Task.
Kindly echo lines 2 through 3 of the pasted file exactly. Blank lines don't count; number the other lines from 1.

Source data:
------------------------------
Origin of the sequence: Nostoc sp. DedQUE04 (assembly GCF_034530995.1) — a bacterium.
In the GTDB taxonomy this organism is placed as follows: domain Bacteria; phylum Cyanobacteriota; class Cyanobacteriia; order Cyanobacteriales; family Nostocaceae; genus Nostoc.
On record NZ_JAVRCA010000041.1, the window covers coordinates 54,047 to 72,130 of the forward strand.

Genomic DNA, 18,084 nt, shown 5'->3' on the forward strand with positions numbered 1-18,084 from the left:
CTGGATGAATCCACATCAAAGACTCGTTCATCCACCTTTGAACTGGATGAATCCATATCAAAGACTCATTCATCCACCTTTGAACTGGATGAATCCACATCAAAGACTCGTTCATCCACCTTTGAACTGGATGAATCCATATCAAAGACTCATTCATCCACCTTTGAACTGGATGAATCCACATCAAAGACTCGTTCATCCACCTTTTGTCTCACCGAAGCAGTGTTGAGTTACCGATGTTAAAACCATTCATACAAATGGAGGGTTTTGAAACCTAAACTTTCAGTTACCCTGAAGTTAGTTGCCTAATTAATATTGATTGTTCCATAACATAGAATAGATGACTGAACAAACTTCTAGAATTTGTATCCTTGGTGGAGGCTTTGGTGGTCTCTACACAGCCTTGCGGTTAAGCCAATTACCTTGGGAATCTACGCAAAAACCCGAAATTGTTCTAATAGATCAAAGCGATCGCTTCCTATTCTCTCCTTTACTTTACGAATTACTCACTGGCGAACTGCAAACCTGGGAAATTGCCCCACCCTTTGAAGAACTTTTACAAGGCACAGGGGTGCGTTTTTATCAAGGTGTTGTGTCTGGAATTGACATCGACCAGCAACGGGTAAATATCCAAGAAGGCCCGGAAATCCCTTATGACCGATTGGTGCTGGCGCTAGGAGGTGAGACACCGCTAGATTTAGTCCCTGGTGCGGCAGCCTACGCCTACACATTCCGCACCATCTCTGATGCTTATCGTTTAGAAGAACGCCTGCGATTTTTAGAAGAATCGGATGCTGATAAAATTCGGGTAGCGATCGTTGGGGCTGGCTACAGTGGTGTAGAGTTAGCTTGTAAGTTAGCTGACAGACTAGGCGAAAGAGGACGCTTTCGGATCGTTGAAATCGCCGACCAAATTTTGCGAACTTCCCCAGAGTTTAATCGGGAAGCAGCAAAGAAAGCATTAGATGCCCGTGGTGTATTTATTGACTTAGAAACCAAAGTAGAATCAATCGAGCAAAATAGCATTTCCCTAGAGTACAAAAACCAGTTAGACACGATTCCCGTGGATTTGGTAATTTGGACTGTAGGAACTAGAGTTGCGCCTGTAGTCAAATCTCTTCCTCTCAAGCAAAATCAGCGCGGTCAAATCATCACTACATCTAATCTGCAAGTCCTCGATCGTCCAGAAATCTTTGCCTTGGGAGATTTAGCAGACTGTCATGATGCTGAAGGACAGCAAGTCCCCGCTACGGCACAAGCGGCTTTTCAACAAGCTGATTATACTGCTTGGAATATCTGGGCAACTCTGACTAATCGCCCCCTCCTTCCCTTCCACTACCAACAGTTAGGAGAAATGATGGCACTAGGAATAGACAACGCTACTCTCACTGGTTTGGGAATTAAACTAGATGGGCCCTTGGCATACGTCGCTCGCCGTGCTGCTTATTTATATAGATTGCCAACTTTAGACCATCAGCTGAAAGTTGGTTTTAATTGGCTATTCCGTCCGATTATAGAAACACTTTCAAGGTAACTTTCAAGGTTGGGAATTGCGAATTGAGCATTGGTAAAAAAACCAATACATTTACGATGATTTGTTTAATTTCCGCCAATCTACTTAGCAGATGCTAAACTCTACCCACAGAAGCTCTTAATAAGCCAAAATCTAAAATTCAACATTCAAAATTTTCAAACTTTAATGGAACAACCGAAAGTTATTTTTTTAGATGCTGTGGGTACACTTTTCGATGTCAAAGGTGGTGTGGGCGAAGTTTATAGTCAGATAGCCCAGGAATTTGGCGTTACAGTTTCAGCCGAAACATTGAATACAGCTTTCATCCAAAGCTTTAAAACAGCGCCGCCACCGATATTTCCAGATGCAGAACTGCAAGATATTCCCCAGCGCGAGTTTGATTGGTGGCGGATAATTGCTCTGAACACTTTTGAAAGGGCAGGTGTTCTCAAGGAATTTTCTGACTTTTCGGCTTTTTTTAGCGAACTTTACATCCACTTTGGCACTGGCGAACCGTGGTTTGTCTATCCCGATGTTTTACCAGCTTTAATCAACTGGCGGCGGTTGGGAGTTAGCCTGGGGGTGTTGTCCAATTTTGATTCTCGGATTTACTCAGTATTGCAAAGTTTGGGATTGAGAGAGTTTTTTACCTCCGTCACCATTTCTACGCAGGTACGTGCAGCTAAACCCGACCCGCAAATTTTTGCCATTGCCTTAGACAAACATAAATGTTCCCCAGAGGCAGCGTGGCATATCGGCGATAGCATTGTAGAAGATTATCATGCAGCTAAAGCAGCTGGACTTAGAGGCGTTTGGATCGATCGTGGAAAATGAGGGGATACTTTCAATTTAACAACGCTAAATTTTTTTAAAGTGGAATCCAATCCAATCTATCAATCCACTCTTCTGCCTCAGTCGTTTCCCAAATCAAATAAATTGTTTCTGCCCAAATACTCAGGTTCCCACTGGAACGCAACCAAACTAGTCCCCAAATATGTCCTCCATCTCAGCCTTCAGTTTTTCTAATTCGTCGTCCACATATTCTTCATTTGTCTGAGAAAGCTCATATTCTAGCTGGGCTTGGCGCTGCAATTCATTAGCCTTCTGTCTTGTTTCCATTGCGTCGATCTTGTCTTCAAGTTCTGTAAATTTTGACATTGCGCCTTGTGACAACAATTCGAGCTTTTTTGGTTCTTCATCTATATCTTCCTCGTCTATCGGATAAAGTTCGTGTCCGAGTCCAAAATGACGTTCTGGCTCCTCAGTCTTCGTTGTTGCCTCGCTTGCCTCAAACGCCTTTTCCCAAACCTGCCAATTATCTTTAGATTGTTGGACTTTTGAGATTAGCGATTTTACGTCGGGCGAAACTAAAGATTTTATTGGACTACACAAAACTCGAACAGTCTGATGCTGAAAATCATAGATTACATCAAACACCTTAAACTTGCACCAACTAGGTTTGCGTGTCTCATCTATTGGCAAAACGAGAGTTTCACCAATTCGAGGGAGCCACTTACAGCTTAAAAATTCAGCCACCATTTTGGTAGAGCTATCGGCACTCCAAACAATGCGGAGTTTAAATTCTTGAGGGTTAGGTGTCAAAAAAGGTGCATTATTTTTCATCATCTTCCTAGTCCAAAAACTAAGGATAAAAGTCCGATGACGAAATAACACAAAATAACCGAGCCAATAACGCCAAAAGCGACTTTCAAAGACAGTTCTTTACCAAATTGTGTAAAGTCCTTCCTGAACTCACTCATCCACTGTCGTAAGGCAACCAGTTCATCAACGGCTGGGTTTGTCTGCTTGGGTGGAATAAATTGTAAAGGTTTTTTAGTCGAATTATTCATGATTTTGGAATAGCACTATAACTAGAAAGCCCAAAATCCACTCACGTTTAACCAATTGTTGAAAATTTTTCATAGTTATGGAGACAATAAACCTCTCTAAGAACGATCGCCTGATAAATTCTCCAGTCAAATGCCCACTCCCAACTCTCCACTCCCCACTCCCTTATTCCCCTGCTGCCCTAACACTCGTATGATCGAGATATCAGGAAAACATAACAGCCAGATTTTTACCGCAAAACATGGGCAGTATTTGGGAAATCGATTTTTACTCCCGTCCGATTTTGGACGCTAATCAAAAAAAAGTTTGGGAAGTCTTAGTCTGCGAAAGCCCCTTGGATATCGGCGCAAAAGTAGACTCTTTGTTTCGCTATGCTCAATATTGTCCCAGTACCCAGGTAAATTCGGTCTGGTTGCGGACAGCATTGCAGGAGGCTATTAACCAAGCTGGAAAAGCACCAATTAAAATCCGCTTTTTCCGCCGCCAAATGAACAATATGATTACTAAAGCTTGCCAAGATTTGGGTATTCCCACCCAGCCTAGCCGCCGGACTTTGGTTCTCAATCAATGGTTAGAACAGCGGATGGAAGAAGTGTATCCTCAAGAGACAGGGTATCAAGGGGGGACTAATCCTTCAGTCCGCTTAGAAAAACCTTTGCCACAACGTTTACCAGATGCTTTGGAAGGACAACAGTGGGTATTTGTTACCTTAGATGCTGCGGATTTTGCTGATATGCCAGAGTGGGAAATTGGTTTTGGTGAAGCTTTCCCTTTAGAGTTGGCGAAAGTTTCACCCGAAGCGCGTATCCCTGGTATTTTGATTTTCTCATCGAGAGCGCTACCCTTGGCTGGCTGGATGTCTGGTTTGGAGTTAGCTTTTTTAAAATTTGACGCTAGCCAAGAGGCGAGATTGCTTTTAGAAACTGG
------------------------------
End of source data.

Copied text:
In the GTDB taxonomy this organism is placed as follows: domain Bacteria; phylum Cyanobacteriota; class Cyanobacteriia; order Cyanobacteriales; family Nostocaceae; genus Nostoc.
On record NZ_JAVRCA010000041.1, the window covers coordinates 54,047 to 72,130 of the forward strand.